Child Protection Order – How does it Work?


Nobody wants a child protection order imposed through state intervention. However, local authorities are instrumental in ensuring proper child protection. Under the Children Act 1989 authorities have three primary duties: 

  1. To safeguard children that are in need. 
  1. To provide accommodation; and 
  1. To investigate the welfare of children in certain circumstances.  

Ultimately, it is the Court who decides to remove any child from the parents.  

The Starting Point: What is a Section 47 Investigation?

If there have been any reports to the local authority or any cause for concern, the authority should launch a Section 47 investigation. Markedly, to establish whether it is in the children’s best interest to make an application for some child protection order. Ultimately, this investigation is justified by reasonable suspicion that a child is suffering or is likely to suffer significant harm.  

If a child protection order is appropriate, an application will be made to the Court. Following this, the Court will consider the welfare of any child separately and balance each child’s welfare against the other, which determines the course(s) to be followed.  The Court considers a statutory welfare checklist which will broadly consider anything that conduces to a child’s welfare and happiness or relates to the child’s development and present life and future life. 

Emergency Protection Order

The purpose of this order is to offer immediate short-term protection. It allows the authority to enter any premise named in the EPO to search for and remove the named child. Additionally, parental responsibility is given to the authority whilst the order is in force. The order lasts eight days and may be extended by the Court once for an additional seven days totalling fifteen days. As this may involve the immediate removal of a child without notice, it should only be ordered where there is a reasonable belief that if the child is not removed from the accommodation, then he is likely to suffer significant harm; or if the authorities enquiries into the child’s welfare have been frustrated by the parents.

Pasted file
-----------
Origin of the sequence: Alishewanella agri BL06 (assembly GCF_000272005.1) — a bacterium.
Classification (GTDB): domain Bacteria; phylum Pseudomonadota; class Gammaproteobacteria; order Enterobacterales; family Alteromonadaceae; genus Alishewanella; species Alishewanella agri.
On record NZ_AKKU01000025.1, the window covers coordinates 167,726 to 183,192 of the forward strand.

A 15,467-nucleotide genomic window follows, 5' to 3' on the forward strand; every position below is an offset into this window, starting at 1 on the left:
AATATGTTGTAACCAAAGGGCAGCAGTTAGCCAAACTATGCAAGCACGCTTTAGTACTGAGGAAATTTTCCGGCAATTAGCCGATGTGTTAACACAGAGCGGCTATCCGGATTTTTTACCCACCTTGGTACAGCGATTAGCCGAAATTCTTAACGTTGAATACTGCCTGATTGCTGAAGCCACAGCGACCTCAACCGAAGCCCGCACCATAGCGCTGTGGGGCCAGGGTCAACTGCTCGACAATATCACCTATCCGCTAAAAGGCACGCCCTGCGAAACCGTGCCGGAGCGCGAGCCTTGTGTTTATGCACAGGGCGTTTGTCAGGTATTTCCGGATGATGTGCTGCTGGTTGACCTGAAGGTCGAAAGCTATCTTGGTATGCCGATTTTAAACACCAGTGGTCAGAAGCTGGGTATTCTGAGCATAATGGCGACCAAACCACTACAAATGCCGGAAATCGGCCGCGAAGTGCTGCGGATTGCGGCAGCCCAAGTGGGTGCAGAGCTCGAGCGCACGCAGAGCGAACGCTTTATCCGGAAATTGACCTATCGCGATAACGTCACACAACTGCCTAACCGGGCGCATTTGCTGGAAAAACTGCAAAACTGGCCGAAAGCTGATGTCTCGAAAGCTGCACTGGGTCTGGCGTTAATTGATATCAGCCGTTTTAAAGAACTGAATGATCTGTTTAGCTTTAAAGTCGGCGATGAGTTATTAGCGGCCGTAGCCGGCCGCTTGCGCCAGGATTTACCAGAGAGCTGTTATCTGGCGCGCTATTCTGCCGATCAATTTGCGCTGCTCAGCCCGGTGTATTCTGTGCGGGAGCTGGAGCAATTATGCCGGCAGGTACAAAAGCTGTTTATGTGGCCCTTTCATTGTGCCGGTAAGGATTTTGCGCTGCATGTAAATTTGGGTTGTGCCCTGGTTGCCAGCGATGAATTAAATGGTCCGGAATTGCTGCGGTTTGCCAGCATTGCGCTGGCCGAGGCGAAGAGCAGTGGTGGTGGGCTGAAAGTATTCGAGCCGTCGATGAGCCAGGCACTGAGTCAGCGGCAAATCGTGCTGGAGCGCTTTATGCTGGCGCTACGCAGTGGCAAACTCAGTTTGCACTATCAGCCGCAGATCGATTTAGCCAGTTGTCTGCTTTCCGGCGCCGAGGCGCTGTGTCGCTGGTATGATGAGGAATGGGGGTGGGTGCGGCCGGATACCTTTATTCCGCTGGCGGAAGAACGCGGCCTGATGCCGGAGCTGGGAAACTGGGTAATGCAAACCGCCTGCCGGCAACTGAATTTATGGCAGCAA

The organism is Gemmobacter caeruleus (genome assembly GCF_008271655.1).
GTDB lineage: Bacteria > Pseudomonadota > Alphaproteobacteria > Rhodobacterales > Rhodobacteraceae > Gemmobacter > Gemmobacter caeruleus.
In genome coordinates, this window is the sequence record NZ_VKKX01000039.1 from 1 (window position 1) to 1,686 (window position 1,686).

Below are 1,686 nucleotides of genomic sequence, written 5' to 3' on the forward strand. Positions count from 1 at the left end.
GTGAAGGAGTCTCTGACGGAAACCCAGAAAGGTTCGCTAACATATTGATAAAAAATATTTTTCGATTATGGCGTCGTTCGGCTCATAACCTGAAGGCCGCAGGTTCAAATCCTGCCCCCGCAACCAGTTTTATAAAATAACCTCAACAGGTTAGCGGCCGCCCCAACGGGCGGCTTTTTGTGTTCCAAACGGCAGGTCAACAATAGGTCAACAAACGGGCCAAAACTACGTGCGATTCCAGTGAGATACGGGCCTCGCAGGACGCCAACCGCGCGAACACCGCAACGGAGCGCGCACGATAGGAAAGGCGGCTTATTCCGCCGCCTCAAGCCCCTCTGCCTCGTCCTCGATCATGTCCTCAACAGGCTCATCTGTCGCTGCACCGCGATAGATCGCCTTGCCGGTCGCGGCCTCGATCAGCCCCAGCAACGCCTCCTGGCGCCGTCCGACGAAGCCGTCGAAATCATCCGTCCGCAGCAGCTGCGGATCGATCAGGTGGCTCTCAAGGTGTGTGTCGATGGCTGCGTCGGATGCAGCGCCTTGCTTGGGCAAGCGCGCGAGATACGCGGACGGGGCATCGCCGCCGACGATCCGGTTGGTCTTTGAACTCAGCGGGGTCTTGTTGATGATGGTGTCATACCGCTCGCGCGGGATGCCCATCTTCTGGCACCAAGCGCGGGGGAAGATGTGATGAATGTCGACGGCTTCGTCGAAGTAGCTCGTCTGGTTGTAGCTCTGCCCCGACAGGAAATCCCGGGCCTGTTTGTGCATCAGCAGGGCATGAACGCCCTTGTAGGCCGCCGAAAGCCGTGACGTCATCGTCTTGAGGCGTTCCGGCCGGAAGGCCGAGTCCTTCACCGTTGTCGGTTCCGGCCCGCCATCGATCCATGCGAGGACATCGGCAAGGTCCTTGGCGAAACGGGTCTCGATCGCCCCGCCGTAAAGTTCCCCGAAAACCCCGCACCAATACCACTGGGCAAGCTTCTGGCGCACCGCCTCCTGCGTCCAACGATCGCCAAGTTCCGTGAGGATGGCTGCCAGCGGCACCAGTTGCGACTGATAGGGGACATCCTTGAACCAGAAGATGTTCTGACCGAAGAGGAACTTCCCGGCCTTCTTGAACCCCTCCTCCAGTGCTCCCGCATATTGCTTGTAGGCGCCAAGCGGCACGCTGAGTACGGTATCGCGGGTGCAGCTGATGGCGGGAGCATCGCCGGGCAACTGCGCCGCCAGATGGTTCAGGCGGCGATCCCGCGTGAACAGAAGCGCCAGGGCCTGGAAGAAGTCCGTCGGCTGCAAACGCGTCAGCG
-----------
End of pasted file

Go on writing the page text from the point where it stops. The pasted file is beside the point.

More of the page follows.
Supervision or Care Order

On the authority’s application to the Court child under the age of seventeen may have a supervision or care order put in place. The only route is through Section 31 of the Children Act 1989 and with the Court’s consent. Proceedings should be completed without delay and take no longer than 26 weeks. 

Any order must promote the welfare of the child.  As a result, where possible, the least interventionist option should be sought and must be better than making no order at all. The Court may only make an order if it is satisfied—  

a) that the child concerned is suffering, or is likely to suffer, significant harm; and b) that the harm, or likelihood of harm, is attributable to—  

  1. the care given to the child, or likely to be given to him if the order were not made, not being what it would be reasonable to expect a parent to give to him; or  
  1. the child’s being beyond parental control. 

A supervision order is generally preferred (but not always appropriate) to a care order. It is less intrusive to the right to respect private and family life.  It lasts for up to a year but may be extended to a maximum of three. It does not give the authority parental responsibility, and children are not usually removed from the home. Children are put under the supervision of the designated local authority with a designated supervisor who advises, assists and befriends a supervised child.  

The supervisor may also make parenting recommendations to the parents. Unlike a care order, it is based on the consent and cooperation of the parents, so if there is no reasonable relationship with the parents, then the authority must apply for a care order to remove the children. 

On an application for a care order, the local authority must prepare a care plan for the child. Whilst a care order is in force, children are in the care of the authority who gain parental responsibility and acquire the power to dictate the extent to which the parents may exercise their parental responsibility. The authority may place the children in accommodation such as a children’s home or with foster parents. The authority is first required to attempt arrangements for a child to live with friends or family unless it is not practical or inconsistent with the child’s welfare. 

CourtTogether: Avoiding Child Protection Orders

CourtTogether understands that local authorities and the Court’s involvement regarding children are traumatic. Sometimes, things get heated in a relationship; it will feel that the only resort is to seek an intermediary. However, going to the local authorities is not the only way. At CourtTogether we will work with you and your partner to understand what is best for your child. We will help you by writing up a suggested care plan for the child. We act as a mediator. Ultimately, we are the impartial “middle person” between you and your partner. We listen to both sides and develop something that will suit you both, with the child’s best interests being at the forefront of our minds. We help you, help each other, to help your child. 

Citizen’s Advice